• Beginning of Court Factions - Discontent was growing among the troops as a result of irregularity of payment. The appointment of unworthy officers led to indiscipline. These marches resulted in the commotion and economic dislocation in Punjab.
  • Rani Jindal and Daleep Singh - Daleep Singh, a minor son of Ranjit Singh, was proclaimed the Maharaja with Rani Jindan as regent and Hira Singh Dogra as wazir.

First Anglo-Sikh War (1845-46)

  • The causes were as follows:
    (i) The anarchy in the Lahore kingdom following the death of Maharaja Ranjit Singh resulting in a power struggle for domination between the court at Lahore and the ever-powerful and increasingly local army.
    (ii) Suspicions amongst the Sikh army arising from English military campaigns to achieve the annexation of Gwalior and Sindh in 1841 and the campaign in Afghanistan in 1842.
    (iii) The increase in the number of English troops being stationed near the border with the Lahore kingdom.
  • The war began in December 1845 with 20,000 to 30,000 troops in the British side, while the Sikhs had about 50,000 men.
  • The treachery of Lai Singh and Teja Singh caused five successive defeats to the Sikhs at Mudki (December 18, 1845), Ferozeshah (December 21-22, 1845), Buddelwal, Aliwal (January 28, 1846), and at Sobraon (February 10, 1846). Lahore fell to the British forces on February 20, 1846, without a fight.
  • Treaty of Lahore (March 8, 1846) - The end of the First Anglo-Sikh War forced the Sikhs to sign a humiliating treaty on March 8, 1846.
    The main features of the Treaty of Lahore were as follows:
    (i) War indemnity of more than 1 crore of rupees was to be given to the English.
    (ii) The Jalandhar Doab (between the Beas and the Sutlej) was annexed to the Company’s dominions.
    (iii) A British resident was to be established at Lahore under Henry Lawrence.
    (iv) The strength of the Sikh army was reduced.
    (v) Daleep Singh was recognised as the ruler under Rani Jindan as regent and Lai Singh as wazir.
    (vi) Since, the Sikhs were not able to pay the entire war indemnity, Kashmir including Jammu was sold to Gulab Singh and he was required to pay Rupees 75 lakh to the Company as the price.
    (vii) The transfer of Kashmir to Gulab Singh was formalised by a separate treaty on March 16, 1846.
  • Treaty of Bhairowal - The Sikhs were not satisfied with the Treaty of Lahore over the issue of Kashmir, so they rebelled. In December 1846, the Treaty of Bhairowal was signed. According to the provisions of this treaty, Rani Jindan was removed as regent and a council of regency for Punjab was set up. The council consisted of 8 Sikh sardars presided over by the English Resident, Henry Lawrence.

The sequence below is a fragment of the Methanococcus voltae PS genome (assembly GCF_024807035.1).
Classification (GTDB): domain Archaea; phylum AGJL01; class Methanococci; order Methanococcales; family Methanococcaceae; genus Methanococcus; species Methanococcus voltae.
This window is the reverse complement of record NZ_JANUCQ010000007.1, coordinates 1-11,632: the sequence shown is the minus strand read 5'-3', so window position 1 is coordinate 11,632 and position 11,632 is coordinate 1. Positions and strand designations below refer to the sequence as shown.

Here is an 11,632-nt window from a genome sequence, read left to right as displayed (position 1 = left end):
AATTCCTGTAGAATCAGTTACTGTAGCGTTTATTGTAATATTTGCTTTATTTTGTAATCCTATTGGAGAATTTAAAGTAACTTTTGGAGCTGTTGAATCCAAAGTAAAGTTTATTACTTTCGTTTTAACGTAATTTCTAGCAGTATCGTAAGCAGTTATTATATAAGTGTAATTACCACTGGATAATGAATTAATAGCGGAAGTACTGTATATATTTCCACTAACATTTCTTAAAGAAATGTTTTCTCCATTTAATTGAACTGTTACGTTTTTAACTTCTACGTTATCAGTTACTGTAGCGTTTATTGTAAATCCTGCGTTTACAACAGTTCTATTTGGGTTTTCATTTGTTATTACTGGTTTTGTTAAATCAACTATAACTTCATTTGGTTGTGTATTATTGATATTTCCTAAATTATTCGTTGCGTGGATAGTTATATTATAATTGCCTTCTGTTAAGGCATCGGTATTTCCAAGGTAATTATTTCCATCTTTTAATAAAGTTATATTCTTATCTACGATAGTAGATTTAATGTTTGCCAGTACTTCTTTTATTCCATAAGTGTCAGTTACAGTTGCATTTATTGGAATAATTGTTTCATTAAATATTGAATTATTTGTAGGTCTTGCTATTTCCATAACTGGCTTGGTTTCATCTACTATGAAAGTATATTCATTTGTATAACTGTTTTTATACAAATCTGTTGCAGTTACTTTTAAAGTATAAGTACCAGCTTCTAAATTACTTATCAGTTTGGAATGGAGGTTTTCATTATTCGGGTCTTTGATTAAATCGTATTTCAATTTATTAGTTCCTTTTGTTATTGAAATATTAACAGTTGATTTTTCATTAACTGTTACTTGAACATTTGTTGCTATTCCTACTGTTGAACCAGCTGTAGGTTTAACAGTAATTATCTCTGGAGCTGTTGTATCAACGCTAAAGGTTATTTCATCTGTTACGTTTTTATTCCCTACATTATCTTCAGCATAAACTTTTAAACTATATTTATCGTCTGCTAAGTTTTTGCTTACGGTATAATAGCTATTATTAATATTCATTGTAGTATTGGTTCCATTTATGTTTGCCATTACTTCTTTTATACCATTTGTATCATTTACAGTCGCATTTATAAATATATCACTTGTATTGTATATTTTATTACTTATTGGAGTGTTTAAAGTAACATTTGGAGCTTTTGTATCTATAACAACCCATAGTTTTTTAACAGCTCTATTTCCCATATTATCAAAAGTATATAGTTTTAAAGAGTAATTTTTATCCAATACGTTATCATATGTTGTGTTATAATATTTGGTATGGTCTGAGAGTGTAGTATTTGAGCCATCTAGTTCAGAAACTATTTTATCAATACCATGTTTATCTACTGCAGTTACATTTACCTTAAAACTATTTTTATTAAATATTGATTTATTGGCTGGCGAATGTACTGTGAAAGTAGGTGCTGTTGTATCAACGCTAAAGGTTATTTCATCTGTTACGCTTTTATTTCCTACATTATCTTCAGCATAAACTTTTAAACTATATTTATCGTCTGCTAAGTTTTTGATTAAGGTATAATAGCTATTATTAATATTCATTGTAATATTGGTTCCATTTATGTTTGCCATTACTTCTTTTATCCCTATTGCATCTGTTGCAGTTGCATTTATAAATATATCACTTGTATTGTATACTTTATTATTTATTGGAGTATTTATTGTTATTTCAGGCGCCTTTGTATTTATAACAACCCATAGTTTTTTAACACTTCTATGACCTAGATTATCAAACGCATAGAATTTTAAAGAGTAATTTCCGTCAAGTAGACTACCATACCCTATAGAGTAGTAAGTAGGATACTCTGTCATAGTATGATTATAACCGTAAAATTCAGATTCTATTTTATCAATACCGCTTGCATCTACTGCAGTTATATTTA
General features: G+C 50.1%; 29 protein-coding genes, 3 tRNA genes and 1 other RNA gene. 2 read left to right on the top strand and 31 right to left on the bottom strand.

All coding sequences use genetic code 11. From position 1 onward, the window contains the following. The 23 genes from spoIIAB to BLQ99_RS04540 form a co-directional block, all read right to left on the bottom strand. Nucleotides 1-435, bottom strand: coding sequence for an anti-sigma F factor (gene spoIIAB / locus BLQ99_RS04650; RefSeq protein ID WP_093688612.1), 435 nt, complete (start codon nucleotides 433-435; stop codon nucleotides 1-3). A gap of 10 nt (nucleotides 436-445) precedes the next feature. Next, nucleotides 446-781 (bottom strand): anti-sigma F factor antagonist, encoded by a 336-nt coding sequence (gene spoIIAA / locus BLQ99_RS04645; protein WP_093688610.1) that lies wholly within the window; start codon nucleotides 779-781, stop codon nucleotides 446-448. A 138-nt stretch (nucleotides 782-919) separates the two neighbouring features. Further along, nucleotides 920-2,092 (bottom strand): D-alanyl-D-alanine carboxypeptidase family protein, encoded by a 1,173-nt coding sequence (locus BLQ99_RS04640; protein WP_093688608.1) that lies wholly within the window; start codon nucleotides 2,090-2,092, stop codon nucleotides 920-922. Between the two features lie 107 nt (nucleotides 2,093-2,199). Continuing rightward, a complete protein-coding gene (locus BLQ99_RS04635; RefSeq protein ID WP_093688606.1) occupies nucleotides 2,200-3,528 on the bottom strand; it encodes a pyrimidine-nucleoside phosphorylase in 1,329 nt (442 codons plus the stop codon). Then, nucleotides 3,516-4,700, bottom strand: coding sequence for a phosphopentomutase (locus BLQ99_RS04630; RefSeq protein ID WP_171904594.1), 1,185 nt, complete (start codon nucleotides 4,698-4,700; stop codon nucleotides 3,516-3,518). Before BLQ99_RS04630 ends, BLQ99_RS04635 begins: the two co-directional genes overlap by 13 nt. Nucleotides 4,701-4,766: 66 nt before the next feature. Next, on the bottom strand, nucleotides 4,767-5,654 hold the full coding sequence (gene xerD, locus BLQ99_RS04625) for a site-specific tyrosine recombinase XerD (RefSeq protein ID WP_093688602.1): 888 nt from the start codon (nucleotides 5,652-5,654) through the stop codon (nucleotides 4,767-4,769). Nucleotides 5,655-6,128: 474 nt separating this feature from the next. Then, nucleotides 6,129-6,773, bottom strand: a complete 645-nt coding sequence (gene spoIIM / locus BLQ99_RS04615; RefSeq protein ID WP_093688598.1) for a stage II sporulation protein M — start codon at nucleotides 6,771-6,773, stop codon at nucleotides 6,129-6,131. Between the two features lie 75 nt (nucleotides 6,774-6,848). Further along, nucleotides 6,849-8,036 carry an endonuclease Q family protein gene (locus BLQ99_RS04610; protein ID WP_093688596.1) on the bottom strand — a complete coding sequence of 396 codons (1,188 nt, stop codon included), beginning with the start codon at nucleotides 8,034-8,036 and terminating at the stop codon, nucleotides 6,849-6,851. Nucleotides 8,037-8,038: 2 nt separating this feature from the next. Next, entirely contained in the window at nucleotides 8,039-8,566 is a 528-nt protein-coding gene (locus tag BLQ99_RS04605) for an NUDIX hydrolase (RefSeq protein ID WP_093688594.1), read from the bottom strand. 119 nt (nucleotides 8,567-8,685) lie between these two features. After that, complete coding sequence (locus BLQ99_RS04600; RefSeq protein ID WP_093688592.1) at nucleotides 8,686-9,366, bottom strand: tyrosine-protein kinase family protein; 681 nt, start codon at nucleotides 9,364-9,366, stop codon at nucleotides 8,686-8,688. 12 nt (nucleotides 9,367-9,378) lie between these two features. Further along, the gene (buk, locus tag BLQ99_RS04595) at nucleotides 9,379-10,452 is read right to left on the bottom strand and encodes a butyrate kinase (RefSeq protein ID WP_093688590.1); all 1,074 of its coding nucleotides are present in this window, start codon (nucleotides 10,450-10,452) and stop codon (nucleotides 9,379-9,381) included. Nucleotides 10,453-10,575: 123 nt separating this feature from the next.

Second Anglo-Sikh War (1848-49)

  • Sher Singh was sent to suppress the revolt, but he joined Mulraj, leading to a mass uprising in Multan. This could be considered as the immediate cause of the war.
  • Three important battles were fought before the final annexation of Punjab.
    These three battles were:
    (i) Battle of Ramnagar, led by Sir Hugh Gough, the commander-in-chief of the Company.
    (ii) Battle of Chillhanwala, January 1849.
    (iii) Battle of Gujarat, February 21, 1849, the Sikh army surrendered at Rawalpindi, and their Afghan allies were chased out of India.
  • At the end of the war came:
    (i) Surrender of the Sikh army and Sher Singh in 1849;
    (ii) Annexation of Punjab, and for his services the Earl of Dalhousie was given the thanks of the British Parliament and promotion in the peerage, as Marquess.
    (iii) Setting up of a three-member board to govern Punjab, comprising of the Lawrence brothers (Henry and John) and Charles Mansel.
  • In 1853 John Lawrence became the first chief commissioner. 
  • Significance of the Anglo-Sikh Wars -The Anglo-Sikh wars gave the two sides a mutual respect's fighting prowess.

Extension of British Paramountacy through Administrative Policy

The process of imperial expansion and consolidation of British paramountcy was carried on by the Company during the 1757-1857 period through a two-fold method:
(a) Policy of annexation by conquest or war and
(b) Policy of annexation by diplomacy and administrative mechanisms. 

 The Policy of Ring-Fence

  • Warren Hastings followed a policy of ring-fence which aimed at creating buffer zones to defend the Company’s frontiers.
  • This policy of Warren Hastings was reflected in his war against the Marathas and Mysore.
  • The states brought under the ring-fence system were assured of military assistance against external aggression—but at their own expense.
  • Wellesley’s policy of subsidiary alliance was, in fact, an extension of the ring-fence system which sought to reduce the Indian states into a position of dependence on the British government.